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Recently someone left a pile of human shit on the back steps of my building. A neighbor was assaulted by a homeless person in the alley. A clerk at the 7-Eleven tried to get a beggar off the property and was slammed against the wall and threatened; the police said, “Well, you weren’t hurt, were you?” The secretary of a neighborhood church told me she was getting afraid to go to work, since there was always at least one drugged-out man camping on the steps. The front yard of another church was filled with homeless every day and night, often blocking the sidewalks. Fires repeatedly swept through the city property next to the freeway, site of homeless encampments and cookouts. A friend who plays in a women’s softball league complained that the restroom they formerly used in the city park was always occupied by homeless men. At that point, finally, I resolved to do something. The park is in my city council district, not hers.

There began a series of calls and emails between me and numerous city and police officials, in which I mentioned to everyone on the other end of the conversation that cops patrol the neighborhood but do nothing about its obvious problems. The result, finally, was that the invaders were out of the women’s restroom and the church secretary got some temporary assistance in evicting permanent transients from the property. The other problems have not been touched.

If you call to report that your neighbor has parked his car in your driveway, blocking your egress, I doubt that the first thing you hear will be a frosty, “Parking is not a crime.”

My experience can stand for that of thousands of others who have tried to do something about the growing Problem of Homelessness, which in many cities of America is making life miserable for all classes except the rich. The interesting thing to me is that when people call public officials to complain, they are invariably admonished that “homelessness is not a crime.” I was told that too, right off the bat, in every conversation I had.

This seems increasingly peculiar to me. If you call to report that your neighbor has parked his car in your driveway, blocking your egress, I doubt that the first thing you hear will be a frosty, “Parking is not a crime.” Now let’s try it the other way. If you threaten your neighbor, assault him, shit on his steps, camp in his doorway, and occupy, in your nakedness, the restroom of the opposite sex, what will happen to you? You will be arrested, forthwith.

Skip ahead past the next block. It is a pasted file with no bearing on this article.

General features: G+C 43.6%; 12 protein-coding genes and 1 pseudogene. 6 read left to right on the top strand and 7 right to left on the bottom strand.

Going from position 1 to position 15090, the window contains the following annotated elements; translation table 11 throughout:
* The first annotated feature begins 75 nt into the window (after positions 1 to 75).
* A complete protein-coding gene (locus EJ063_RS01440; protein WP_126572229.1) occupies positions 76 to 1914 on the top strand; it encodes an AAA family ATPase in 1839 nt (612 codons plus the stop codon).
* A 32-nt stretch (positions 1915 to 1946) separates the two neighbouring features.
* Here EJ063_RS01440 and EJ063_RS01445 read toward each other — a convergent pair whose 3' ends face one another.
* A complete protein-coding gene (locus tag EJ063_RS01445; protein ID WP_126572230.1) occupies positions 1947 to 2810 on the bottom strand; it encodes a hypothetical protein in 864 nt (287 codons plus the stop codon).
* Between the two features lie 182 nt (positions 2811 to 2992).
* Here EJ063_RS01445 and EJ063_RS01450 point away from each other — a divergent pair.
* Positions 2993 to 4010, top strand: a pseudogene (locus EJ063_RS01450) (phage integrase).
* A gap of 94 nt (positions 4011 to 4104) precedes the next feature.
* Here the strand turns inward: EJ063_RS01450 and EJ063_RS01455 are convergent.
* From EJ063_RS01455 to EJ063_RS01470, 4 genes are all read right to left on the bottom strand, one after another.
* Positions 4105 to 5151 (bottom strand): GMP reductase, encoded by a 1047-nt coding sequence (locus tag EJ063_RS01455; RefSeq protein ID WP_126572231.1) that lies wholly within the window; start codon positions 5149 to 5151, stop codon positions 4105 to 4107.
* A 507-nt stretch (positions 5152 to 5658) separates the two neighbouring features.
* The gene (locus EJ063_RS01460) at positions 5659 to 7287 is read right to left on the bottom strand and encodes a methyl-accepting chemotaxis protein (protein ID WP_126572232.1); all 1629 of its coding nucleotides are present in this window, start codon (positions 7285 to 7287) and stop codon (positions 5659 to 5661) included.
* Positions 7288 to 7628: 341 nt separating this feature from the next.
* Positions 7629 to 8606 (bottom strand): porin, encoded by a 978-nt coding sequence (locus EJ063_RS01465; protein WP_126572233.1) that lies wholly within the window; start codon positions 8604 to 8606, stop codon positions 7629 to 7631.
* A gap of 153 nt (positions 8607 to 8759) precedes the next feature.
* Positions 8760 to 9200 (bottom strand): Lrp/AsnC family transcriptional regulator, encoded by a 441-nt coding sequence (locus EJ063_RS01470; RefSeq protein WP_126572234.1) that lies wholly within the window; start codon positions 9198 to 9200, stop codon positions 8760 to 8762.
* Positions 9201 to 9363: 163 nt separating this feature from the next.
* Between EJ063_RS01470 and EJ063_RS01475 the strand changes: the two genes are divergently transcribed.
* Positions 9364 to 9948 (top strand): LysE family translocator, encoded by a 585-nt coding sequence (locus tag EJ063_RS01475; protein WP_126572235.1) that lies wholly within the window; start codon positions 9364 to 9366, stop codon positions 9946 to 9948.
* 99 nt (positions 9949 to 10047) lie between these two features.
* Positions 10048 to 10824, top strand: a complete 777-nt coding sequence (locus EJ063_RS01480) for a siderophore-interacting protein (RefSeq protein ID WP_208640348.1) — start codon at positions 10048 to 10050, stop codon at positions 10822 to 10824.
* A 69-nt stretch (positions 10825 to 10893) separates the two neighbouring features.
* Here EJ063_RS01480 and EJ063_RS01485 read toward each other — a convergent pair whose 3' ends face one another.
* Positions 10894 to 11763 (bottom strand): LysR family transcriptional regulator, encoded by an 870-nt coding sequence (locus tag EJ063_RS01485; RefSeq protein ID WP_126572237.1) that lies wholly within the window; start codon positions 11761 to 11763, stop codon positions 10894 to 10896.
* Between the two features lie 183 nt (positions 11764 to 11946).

So what’s the difference? The difference is that you are a lowly taxpayer, bound by every rule that anyone can think of; whereas the people who are making your environment annoying, tough, dangerous, or merely sickening are “homeless” and therefore above the law. In fact, they are some of the largest beneficiaries of the law; every community I know of gives them tax-supported aid in innumerable forms. In San Francisco it is about $37,000 per year, per vagrant.

If we lived in a libertarian anarchy, something would still need to be done about this.

As a human being, I feel pity for most of these people, because they are crazy, or addicted to drugs and alcohol. True, many could kick their addictions and submit to treatment for their craziness; they could “take their meds.” But they won’t, and for that I also feel sorry for them, though not nearly as sorry as I feel for the people they happen to rob, kill, and infect with disease. My city has a very large and very good Catholic charity that is able and willing to shelter any homeless person who agrees, essentially, not to be disruptive; the charity’s beds are never fully occupied.

I don’t know how to solve this problem; I wish I could solve all of my own problems. As a libertarian, I would defend anyone’s right to wander on whatever streets he chooses, to drink and smoke and shoot up as much as he wants; all I insist is that he not impose himself on others, occupy their property, ruin their businesses, insult their houses of worship, rob them, threaten them, and appropriate for his own use the things that other people, many of them poor people, have paid for. If we lived in a libertarian anarchy, something would still need to be done about this.